• In the past, we got to know others because we have no option but to ask them for help” because there were no social safety nets. “We are from a purely financial point of view greatly more generous than our ancestors ever were, surrendering up to half of that income for the common good” but this is through taxation which tends to leave us resentful imagining that “our money is being used to support unnecessary bureaucracies” rather than considering “those less fortunate members of the policy for whom our taxes also buy clean sheets, soup, shelter or a daily dose of insulin.” (2.i.2)
  • We get our ideas of strangers from the media so we think “that all strangers will be murderers, swindlers or paedophiles” although when disasters strike and we are actually vulnerable “we tend to marvel that our fellow citizens have shown surprisingly little interest in slicing us in half or molesting our children and may even be surprisingly good-natured and ready to help.” (2.i.2)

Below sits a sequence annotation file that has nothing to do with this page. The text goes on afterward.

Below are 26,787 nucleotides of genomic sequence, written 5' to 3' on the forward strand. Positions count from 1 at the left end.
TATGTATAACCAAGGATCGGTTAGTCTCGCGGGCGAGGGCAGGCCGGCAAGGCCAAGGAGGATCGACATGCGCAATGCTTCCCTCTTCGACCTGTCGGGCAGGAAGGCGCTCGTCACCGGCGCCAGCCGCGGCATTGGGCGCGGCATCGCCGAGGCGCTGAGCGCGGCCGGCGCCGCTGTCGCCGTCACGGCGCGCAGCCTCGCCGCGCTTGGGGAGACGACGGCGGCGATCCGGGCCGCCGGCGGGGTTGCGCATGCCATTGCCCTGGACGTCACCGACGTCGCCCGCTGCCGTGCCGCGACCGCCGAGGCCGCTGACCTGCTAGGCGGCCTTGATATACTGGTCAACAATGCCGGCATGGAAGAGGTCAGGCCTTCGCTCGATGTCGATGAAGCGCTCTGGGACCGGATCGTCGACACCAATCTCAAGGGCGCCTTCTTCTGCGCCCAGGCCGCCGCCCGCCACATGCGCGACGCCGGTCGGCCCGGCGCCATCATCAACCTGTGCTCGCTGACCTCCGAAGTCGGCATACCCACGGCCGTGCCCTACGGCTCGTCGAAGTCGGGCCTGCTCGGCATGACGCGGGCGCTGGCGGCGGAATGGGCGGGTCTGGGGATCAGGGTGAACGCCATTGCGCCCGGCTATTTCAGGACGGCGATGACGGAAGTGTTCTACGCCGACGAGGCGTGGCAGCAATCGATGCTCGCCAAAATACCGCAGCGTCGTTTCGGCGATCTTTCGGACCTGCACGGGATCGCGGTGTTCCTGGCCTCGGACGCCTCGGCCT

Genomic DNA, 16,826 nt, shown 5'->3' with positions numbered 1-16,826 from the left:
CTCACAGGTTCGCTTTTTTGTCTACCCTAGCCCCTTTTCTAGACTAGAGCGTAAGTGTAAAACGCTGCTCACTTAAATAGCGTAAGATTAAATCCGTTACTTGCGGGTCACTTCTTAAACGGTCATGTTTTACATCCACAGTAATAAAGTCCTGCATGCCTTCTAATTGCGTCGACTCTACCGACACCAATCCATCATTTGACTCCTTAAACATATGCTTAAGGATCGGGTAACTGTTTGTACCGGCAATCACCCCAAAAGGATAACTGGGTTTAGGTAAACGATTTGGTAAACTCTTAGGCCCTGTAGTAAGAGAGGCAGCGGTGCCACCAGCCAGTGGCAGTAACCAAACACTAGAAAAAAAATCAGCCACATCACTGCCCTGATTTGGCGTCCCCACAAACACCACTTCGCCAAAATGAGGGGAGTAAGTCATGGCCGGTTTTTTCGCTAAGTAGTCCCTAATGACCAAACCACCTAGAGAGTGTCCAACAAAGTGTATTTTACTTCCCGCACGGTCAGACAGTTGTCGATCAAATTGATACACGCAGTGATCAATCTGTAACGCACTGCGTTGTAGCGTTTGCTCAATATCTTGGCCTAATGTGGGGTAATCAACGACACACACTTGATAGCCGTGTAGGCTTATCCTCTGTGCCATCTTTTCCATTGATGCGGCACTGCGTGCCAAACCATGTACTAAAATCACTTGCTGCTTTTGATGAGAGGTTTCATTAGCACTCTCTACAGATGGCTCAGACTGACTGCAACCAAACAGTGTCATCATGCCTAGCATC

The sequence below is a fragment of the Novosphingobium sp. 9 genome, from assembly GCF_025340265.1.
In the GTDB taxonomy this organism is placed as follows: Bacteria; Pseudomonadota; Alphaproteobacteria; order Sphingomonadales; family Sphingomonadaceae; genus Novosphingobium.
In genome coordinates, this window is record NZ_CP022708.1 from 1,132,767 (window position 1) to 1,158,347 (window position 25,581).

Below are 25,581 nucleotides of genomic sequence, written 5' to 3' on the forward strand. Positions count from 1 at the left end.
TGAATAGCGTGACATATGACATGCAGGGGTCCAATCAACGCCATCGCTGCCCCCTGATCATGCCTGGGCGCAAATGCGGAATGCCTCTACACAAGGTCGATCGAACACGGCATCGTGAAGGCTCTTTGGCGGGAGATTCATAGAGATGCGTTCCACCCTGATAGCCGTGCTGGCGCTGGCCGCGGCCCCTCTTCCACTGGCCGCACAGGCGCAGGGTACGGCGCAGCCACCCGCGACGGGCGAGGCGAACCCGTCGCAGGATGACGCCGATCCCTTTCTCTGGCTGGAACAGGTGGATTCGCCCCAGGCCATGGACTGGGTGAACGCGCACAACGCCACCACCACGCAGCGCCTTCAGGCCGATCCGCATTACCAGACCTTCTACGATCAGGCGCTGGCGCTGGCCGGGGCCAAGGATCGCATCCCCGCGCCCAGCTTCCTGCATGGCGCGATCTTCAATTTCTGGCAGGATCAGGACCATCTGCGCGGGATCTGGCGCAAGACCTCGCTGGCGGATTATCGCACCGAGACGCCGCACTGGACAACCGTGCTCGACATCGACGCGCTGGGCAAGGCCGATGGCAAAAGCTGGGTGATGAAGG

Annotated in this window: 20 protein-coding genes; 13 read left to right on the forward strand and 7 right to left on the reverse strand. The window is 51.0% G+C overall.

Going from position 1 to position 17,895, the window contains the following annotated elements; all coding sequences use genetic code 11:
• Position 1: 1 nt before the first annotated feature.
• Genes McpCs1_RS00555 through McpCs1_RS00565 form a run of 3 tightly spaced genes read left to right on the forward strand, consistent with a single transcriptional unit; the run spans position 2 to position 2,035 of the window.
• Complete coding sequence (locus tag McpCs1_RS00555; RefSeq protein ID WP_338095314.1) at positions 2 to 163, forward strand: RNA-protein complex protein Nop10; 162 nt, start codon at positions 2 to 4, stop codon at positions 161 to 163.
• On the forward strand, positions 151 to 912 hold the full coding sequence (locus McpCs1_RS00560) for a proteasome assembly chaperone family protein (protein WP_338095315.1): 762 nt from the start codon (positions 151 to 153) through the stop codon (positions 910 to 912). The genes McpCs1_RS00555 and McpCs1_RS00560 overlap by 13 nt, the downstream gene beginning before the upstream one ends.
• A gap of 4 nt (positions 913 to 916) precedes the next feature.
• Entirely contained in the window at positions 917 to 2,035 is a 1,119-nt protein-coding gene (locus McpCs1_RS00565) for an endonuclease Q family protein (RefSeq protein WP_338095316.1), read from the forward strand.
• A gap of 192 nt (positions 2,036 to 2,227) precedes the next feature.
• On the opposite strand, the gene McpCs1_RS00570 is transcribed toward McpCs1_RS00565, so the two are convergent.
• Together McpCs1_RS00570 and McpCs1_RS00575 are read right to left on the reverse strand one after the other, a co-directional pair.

• The flaws whose exposure we so dread, the indiscretions we know we would be mocked for, the secrets that keep our conversations with our so-called friends superficial and inert - all of these emerge as simply part of the human condition.” (2.i.3)
  • It is hard to attend most wedding parties without realising that these celebrations are at some level also marking a sorrow, the entombment of sexual liberty and individual curiosity for the sake of children and social stability, with compensation from the community being delivered through gifts and speeches.” (2.iii.3)